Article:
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Fire Department History

In the beginning in pursuance of an Act of the General Assembly of the State of Indiana entitled "An Act to authorize the formation of Voluntary Associations" approved May,13th 1852 do hereby subscribe and agree to be governed by the following Articles of Association, and such By-Laws as may from time to time be adopted, not inconsistent with said Articles.
 
Article I.
This Association shall be known by the name of the "Marion Fire Company," and shall have for its object the prevention of losses by fire.
 
This said Article I of X was filed in the Clerk's Office of Grant Circuit Court in Marion Indiana on the 28th day of April, A.D. 1853 and was the beginning of a team of men dedicated to serve and protect the City of Marion at all costs.
 
On the 13th of may 1853 a team was put into place with 1 President, Vice-President, Secretary and Treasurer with a budget of $300.00.
 

 

 

 

 
Prior to this Association of a fire department was in place an alarm would sound by way of a large bell alarming all city people of a fire every prominent man in town dropped his work, seized a bucket and streaked towards the scene of a fire.
 
Twenty men were in the original company with 1 fire chief named James Long. In the early years 10 fires were considered a heavy year. When a fire would break out a bell would sound and the 20 members would run with their buckets to the fire.
 
In 1883 the department was reorganized and a fire station was built behind the old Presbyterian Church on fifth street. The list of men that composed this company included some of Marion's prominent men, and they received 75 cents an hour for active service.
 
The Apparatus was a wagon carrying a number of buckets. The wagon was pulled by the members of the fire brigade at the end of a long rope, until one day Jack Butler, manager of Livery Stable, rode past on his way to a fire and the firefighters tossed him the rope. That worked pretty well, so he offered to pull the wagon to all fires, shortly after they placed a shaft on the wagon and this inaugurated the horse-drawn-apparatus.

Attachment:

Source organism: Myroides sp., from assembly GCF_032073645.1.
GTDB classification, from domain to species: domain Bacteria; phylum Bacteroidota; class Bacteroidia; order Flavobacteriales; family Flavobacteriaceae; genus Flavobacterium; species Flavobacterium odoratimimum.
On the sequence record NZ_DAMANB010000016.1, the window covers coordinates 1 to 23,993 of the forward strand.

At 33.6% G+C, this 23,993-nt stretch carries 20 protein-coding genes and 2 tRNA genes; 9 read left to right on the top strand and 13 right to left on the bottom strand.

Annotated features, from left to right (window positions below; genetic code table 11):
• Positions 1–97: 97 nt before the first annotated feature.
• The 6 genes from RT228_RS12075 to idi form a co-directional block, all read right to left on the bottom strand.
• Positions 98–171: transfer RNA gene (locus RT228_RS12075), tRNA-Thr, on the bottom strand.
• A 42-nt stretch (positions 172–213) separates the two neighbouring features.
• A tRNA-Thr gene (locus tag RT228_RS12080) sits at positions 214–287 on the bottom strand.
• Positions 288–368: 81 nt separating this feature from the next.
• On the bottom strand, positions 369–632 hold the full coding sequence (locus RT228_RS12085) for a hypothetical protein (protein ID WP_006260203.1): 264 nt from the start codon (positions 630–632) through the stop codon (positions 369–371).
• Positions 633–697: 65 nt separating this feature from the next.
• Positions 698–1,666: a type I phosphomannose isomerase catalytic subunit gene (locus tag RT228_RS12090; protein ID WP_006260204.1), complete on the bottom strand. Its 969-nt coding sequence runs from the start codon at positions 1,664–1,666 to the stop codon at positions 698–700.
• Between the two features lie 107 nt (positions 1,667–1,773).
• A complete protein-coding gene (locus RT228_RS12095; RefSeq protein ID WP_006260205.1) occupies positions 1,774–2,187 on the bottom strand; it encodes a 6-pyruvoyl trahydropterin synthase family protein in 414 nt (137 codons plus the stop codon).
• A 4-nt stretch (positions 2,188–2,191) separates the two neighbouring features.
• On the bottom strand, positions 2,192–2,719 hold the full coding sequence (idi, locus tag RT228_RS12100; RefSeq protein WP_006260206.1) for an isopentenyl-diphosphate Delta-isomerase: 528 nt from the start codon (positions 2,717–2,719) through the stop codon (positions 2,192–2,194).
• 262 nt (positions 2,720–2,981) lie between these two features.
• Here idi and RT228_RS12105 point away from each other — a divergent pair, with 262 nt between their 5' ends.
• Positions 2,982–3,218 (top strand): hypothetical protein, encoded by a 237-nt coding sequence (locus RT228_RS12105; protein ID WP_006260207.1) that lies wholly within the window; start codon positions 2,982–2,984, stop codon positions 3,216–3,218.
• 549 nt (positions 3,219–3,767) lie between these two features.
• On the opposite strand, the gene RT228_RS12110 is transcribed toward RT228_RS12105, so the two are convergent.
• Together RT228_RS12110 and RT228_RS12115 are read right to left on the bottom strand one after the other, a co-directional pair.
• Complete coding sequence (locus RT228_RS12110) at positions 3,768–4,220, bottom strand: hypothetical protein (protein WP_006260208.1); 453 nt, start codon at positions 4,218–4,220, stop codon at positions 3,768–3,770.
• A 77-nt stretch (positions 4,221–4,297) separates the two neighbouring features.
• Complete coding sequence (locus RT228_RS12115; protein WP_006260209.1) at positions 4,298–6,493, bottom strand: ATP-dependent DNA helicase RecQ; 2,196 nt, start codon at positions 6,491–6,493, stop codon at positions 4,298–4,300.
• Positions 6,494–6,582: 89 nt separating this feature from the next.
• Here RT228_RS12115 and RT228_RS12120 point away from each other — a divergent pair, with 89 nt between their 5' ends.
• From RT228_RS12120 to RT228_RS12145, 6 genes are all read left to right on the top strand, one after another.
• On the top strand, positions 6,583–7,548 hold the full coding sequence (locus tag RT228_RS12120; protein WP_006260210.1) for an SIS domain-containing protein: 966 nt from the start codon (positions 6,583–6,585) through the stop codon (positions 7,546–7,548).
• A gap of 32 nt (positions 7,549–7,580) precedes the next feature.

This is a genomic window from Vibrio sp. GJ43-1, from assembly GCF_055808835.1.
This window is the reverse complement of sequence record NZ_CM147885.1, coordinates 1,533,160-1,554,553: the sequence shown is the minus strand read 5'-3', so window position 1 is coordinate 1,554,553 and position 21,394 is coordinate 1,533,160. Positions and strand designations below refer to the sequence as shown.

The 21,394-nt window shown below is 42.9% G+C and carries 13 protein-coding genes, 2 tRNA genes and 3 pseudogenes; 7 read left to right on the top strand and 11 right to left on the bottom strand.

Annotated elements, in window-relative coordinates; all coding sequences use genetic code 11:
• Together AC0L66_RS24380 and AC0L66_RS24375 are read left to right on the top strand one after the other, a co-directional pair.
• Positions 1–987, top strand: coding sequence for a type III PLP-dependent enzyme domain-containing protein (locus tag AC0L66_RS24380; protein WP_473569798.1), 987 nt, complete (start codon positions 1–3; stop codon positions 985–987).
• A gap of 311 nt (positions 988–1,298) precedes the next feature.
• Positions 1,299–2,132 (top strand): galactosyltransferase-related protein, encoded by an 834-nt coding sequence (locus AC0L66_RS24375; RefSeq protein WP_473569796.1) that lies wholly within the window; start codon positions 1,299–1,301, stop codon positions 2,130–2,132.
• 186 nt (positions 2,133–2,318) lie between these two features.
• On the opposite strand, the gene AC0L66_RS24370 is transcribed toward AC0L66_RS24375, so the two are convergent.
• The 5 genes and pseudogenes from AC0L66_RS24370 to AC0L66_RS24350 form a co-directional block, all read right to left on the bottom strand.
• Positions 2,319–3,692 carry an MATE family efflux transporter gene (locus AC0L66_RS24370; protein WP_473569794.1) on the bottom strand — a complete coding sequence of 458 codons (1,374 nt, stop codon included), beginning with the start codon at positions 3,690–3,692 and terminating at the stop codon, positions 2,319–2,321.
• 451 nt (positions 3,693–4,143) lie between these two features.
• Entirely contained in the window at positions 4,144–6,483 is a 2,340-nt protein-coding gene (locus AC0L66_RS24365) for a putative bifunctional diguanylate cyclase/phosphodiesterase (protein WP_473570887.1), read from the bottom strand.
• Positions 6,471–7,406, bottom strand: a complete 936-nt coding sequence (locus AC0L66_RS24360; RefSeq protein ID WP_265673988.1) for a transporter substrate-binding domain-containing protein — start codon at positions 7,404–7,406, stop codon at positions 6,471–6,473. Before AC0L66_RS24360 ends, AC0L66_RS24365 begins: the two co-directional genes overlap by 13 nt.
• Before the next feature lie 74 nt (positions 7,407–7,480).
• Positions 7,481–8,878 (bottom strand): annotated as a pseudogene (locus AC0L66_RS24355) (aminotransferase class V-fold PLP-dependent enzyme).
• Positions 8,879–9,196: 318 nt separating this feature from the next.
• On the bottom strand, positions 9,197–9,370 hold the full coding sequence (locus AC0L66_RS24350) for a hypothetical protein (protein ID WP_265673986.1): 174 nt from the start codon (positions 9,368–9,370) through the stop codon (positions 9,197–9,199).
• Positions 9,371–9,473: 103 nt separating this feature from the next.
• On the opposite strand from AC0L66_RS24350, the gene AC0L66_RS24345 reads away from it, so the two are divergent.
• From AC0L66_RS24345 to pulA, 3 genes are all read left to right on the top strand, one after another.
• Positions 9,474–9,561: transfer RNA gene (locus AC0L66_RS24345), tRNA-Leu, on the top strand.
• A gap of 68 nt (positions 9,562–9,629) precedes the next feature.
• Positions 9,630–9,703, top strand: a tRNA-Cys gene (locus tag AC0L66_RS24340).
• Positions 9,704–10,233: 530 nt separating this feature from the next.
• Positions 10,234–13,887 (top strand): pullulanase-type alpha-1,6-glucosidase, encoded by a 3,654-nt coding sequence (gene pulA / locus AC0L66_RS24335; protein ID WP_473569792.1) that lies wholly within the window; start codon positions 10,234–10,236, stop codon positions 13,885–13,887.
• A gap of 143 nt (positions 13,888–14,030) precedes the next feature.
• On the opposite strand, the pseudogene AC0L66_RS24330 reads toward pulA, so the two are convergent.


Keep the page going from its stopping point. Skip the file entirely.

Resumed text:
• In 1876 the water works was built and with this came the first fire hose mounted on reels.
  • The first Apparatus was housed on 5th street between Adams and Branson.
  • In 1880 horse-drawn-hose reels were first used.
  • In 1889 a four-wheeled hose wagon was purchased and was drawn by two horses, Pete and Prince, which were bought from Jack Butler.
  • Within two years a ladder wagon was installed and it became necessary to hire two firefighters to take care of the horses. The two firefighters were Joe Jackson and William Brooks.
  • Latter the number was increased to 10 paid firefighters working with the volunteers at the fires.
  • When the four wheeled wagons were installed the hose reel was moved to the Flint Glass works.
  • As the fire equipment was housed at the Flint Glass Works the soon started Marion's first fire station established at the date of completion in 1876.
  • It consisted of a Chief and eighty volunteer members, with four reel companies and one hook and ladder company.
  • Needed water was distributed throughout the City of Marion by the Holly system.
  • The first Motor Apparatus was installed in 1914 and in 1916 the department was completely motorized.
As time went on fires became bigger and more often. In 1912 the department responded to 207 alarms, and from then on until 1919 the number steadily increased to 403 in 1919. With the increase of fires risk of injuries are greater and on April 14th , 1904 Charles Gross was killed by having a chimney fall on him at a fire at 24th and Florence Street. One other firefighter was killed in 1897 while going to a fire at Horne's Packinghouse on Halloween. Madison "Pug" Middleton, Assistant Chief was going to the fire scene on horseback, the horse slipped and fell throwing the rider on his head and killing him.

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